Pakistan: Rainwater goes waste as government fails to build storage facilities

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Despite Pakistan being inundated by monsoon rains, resulting in widespread water accumulation, the authorities have consistently failed to establish adequate water storage facilities, ARY News reported.

Various governments have attempted to implement plans for large storage dams, but political interference has continuously impeded these crucial projects. Elected representatives, influenced by personal interests, often mismanage development funds, creating a detrimental trend of political involvement in municipal tasks that are better suited for local governments.

This shortsighted approach has particularly harmed the creation of water storage facilities in the country.

Water distribution remains a contentious issue in Pakistan, marked by a lack of effective negotiation and cooperation between federating units. The historical opposition to the Mangla Dam in the 1960s by Mirpur residents exemplifies the challenges, requiring resettlement efforts and migrations to address the concerns of affected communities, ARY News reported.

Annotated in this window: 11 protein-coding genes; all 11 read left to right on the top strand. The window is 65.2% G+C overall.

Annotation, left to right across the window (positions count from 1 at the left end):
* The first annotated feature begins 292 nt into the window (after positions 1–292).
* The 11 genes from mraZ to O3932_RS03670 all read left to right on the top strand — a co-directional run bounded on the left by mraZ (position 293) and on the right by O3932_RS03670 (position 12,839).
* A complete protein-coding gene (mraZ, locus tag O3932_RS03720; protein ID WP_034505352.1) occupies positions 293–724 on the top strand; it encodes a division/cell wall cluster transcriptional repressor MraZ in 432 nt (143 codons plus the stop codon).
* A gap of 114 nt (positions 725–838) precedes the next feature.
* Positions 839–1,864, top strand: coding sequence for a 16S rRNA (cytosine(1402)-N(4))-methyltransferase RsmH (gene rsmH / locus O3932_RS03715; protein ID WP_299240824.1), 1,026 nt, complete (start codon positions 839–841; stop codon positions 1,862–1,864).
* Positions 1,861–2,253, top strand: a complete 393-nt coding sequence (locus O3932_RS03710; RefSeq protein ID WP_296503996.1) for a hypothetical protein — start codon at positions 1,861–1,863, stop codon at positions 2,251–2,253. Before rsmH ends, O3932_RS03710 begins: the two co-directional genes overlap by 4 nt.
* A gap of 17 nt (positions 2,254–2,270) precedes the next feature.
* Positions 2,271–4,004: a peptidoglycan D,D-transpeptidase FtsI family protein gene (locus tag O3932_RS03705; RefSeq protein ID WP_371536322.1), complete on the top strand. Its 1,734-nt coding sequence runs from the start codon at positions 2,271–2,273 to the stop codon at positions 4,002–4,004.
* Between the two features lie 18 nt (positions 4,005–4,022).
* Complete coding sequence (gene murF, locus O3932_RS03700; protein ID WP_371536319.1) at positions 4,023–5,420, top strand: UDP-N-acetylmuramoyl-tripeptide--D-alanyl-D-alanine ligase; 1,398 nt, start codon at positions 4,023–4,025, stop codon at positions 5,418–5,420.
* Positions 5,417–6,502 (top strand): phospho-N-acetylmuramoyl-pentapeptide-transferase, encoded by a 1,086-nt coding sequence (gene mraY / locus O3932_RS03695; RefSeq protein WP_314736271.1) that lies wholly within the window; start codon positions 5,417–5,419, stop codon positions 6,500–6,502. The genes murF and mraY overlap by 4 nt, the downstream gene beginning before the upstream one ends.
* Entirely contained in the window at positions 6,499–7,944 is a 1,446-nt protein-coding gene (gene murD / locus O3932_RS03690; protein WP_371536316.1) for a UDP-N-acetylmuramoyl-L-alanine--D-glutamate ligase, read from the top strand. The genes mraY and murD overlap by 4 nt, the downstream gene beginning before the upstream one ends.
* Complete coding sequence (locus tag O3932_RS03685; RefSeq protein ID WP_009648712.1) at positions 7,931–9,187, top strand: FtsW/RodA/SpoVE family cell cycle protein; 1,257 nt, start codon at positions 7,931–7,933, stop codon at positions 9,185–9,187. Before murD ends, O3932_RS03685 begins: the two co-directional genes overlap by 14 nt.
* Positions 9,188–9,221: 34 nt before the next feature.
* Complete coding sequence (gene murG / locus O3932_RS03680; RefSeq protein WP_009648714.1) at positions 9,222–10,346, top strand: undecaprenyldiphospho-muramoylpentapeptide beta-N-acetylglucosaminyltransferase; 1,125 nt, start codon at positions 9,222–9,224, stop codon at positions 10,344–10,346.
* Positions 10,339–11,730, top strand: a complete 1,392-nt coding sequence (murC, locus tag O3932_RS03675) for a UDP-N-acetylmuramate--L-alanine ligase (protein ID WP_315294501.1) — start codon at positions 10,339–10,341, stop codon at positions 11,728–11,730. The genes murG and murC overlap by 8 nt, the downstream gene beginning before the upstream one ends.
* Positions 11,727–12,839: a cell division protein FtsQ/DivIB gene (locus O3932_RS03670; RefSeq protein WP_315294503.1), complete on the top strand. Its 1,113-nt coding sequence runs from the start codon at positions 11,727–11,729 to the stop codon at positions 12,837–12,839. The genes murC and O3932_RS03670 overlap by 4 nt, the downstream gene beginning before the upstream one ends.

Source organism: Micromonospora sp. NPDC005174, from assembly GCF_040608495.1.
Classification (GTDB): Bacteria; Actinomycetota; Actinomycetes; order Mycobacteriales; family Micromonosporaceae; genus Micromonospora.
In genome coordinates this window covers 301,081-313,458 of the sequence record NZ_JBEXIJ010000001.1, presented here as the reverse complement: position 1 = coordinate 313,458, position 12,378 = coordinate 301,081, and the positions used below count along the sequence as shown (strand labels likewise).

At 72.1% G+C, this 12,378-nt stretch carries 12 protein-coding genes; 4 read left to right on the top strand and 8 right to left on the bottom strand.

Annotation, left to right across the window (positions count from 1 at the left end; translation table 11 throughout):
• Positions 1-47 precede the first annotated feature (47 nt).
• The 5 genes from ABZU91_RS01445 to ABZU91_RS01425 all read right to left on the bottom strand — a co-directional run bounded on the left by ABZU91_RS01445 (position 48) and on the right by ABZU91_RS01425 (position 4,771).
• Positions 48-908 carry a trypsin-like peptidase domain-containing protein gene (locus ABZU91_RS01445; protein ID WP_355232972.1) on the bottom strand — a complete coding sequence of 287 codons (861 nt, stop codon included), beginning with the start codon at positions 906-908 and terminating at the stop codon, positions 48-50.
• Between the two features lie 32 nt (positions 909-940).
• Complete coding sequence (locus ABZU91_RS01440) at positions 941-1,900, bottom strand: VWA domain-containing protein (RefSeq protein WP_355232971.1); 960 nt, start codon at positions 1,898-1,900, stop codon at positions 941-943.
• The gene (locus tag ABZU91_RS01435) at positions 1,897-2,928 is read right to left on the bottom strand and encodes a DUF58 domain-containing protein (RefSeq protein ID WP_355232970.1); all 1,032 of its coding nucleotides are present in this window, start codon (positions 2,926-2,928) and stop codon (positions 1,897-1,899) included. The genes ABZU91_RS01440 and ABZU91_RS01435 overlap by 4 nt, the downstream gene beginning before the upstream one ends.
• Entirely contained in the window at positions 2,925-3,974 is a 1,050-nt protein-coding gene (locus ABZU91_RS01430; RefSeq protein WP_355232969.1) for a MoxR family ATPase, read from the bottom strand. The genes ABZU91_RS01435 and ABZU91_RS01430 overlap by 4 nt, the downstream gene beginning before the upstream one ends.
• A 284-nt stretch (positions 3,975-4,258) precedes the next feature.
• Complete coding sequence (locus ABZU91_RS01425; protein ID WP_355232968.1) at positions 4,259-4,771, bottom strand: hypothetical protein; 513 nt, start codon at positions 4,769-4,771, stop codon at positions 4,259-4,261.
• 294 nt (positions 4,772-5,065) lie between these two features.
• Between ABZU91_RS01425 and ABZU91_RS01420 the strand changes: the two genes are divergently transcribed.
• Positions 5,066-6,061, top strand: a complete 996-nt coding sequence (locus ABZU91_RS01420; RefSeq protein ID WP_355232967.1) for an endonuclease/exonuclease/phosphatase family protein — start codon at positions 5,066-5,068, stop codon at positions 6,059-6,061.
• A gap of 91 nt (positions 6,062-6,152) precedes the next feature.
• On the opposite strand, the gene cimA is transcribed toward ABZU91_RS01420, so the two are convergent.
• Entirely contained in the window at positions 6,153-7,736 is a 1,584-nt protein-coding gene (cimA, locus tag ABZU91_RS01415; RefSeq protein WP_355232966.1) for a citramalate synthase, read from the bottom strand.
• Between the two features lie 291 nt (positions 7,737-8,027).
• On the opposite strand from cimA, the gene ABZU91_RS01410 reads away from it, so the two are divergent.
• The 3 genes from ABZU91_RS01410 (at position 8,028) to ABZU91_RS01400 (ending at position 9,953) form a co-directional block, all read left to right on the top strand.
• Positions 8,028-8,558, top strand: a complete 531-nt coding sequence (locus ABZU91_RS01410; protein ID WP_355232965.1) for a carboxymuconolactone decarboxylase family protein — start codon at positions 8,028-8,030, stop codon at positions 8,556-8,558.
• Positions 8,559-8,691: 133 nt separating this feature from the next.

Similar concerns and prolonged discussions surrounded projects like Tarbela, Ghazi Barotha, and Neelum-Jhelum. Patient negotiation, a rare trait in Pakistani national psyche, has proven effective in instances such as the Water Accord of 1991, leading to the establishment of IRSA.

The political inertia, however, often hampers progress, as seen with the Diamer-Bhasha Dam (DBD) project, delayed for eight years after receiving approval from the Council of Common Interests. Despite its potential benefits, political opposition and unnecessary bundling with Dasu Dam stalled progress.

Ensuring water rights as guaranteed by the Water Accord 1991, addressing seawater intrusion in the Sindh Delta, and implementing effective measures to conserve water through dams, dykes, and embankments are crucial steps. Levying charges on hydel profits to reimburse construction costs and encouraging responsible water usage in agriculture, particularly for high-water crops like sugarcane and rice, are essential.

Removing impediments to water storage is imperative to harness the abundance of rainwater that often goes to waste in Pakistan, ARY News reported. 

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